The Latino Vote and the Fall Campaign

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Through the summer, marches favoring rights for illegal immigrants emphasized the importance of registering Latino voters. Is the impact of that work being felt this campaign season? Marcelo Suarez-Orozco, co-director of Immigration Studies at New York University, talks with Farai Chideya.

FARAI CHIDEYA, host:

This is NEWS & NOTES, I'm Farai Chideya.

Latinos and supporters marched in the streets earlier this year for reformed immigration laws. But it's been tough to register more Latino voters to make a difference in who decides immigration policy. Joining me now from member station WLIU in South Hampton is Marcello Suarez-Orozco, professor of globalization and education and co-director of immigration studies at New York University. Welcome.

Mr. MARCELO SUAREZ-OROZCO (Immigration Studies, New York University): Thank you.

CHIDEYA: So rally organizers during that wave of immigration protests had a goal of registering 1 million voters by 2008. Is that too ambitious or not ambitious enough?

Mr. SUAREZ-OROZCO: Well, if you look at the members, it may be not ambitious enough. Today, there are 17 million Hispanics, Latinos, who are U.S. citizens who are over the age of 18 and thus can vote in the November election. The issue is - the best estimates suggest that only about 10, maybe 10 to 12 million will be registered to vote by November, which means that there are 7 million folk who should be registering, who should be voting, who may not.

CHIDEYA: Why do you think that is?

Mr. SUAREZ-OROZCO: Well, there are many barriers. It's important to keep in mind that the greatest share of the Latino vote now, is native-born. In other words, these are not immigrants or newly national…

CHIDEYA: Nationalized citizens, yeah.

Mr. SUAREZ-OROZCO: They're rather - rather, they are U.S. citizens who are born in our country. I think it is the process of socializing Latinos into the political culture. There is the issue of - there are language issues still, even in the second generation. But I think most importantly, really the opportunity to engage our citizens into making their voices heard and their votes count.

CHIDEYA: Now in the Asian-American communities and the Hispanic or Latino-American communities, you have a lot more immigrants who are not naturalized, as compared to blacks or whites. Is there also an effort to get people to naturalize in order to be eligible to vote?

Mr. SUAREZ-OROZCO: Yes, indeed, and if you look at the whole picture, there are now over 40 million Latinos in the United States. While most of them are U.S. citizens, there are still significant numbers that (unintelligible) naturalization - can then be registered to vote. So I think that there is another effort there to try to help people naturalize - those of us who have been in our country for over a certain period of time and who pass the tests and the like - so they, too, can become voters.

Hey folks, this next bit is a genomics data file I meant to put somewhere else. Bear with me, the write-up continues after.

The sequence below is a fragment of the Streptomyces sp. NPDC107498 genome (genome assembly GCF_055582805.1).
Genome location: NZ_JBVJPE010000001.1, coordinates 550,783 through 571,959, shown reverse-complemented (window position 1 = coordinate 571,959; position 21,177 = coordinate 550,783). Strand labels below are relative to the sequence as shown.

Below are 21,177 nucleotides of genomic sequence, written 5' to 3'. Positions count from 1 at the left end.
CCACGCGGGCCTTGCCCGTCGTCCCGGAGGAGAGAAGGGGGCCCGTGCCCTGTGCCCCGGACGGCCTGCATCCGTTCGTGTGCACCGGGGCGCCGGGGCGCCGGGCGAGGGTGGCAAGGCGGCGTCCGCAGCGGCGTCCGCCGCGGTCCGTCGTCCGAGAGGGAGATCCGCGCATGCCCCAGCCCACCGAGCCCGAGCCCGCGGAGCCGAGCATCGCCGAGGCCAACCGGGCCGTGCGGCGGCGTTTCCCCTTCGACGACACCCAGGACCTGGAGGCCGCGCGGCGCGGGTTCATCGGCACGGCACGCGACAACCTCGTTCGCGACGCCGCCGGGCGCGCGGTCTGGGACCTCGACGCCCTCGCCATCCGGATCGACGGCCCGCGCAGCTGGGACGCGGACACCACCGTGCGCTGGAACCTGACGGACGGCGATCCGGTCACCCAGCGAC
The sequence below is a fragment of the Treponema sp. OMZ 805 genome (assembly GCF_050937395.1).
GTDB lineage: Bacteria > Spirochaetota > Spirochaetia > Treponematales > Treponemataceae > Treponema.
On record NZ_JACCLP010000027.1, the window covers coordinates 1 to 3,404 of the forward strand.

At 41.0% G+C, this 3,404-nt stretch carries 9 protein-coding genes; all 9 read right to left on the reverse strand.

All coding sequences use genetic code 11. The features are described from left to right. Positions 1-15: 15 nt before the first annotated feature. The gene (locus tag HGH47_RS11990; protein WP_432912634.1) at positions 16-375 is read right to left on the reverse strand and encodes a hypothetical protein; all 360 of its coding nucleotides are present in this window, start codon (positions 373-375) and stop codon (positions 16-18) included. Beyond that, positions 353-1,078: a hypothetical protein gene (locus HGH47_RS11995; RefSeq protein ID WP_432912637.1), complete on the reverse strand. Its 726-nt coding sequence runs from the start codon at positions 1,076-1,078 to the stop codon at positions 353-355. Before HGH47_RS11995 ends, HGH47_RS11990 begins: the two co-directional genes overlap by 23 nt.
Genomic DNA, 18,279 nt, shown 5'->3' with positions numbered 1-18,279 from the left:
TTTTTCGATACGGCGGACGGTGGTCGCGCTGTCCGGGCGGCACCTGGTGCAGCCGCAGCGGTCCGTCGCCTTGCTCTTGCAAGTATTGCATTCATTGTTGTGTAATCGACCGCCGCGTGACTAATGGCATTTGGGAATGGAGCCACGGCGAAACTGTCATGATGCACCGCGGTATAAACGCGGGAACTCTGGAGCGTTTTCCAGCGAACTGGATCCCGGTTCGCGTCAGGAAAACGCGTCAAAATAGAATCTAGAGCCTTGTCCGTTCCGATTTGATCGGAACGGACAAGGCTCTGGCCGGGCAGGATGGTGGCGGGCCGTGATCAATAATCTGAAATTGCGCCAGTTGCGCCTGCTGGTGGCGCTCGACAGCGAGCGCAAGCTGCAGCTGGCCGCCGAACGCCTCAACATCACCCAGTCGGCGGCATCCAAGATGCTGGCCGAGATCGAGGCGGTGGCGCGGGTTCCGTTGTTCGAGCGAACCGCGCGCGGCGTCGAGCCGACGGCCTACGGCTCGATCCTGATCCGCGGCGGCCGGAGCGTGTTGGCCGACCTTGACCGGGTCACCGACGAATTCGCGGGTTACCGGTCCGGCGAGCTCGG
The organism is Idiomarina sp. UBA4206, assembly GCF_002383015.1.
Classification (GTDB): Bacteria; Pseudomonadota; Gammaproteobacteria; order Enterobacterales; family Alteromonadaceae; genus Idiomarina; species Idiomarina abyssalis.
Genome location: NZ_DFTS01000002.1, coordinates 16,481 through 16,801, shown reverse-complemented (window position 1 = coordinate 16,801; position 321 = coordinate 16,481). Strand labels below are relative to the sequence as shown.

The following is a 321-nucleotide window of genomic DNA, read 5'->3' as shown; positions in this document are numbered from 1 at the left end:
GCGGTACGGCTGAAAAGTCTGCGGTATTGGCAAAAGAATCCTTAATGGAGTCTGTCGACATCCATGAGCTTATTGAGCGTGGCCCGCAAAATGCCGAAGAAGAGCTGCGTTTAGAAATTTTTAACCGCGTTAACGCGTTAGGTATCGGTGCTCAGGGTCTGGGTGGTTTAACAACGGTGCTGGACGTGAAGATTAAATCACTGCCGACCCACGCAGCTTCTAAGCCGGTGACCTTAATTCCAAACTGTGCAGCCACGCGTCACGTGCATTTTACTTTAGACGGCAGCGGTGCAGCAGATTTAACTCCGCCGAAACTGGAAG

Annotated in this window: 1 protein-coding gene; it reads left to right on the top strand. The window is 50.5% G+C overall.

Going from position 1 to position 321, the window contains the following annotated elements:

CHIDEYA: Finally, what do you think the most important appeals are to Latino voters or potential voters to go out and vote. Obviously, immigration is a big issue, but what other sorts of issues resonate with Latino voters?

Mr. SUAREZ-OROZCO: Well, Latino voters are not from the other side of the moon. They share a lot of ambitions and dreams and expectations of all U.S. citizens. Jobs, I think, is an issue that is very, very high up. Education is an issue that Latinos tend to be very, very concerned - because the enduring achievement gap between the Latino origin population and the mainstream population. I think immigration is an issue, of course, given that some 40 percent of all Latinos are, you know, of immigrant background. So that is an issue. I think the war in Iraq continues to be an issue. Security issues. Crime is an issue for Latino voters. So in many fundamental ways, Latinos in fact have, you know, fit in the whole range of Republican to Democratic ambitions and expectations here. Keep in mind that in the last election, 40 percent of Latinos voted for President Bush.

CHIDEYA: Well, I'm sure the politicians will be out courting the Latino vote, and we'll talk to you more about this soon. Thanks, Marcello.

Mr. SUAREZ-OROZCO: My pleasure, thank you.

CHIDEYA: Marcello Suarez-Orozco is professor of globalization and education and co-director, immigration studies at New York University. He's also a regular contributor to our Roundtable, which we proceed right along to.

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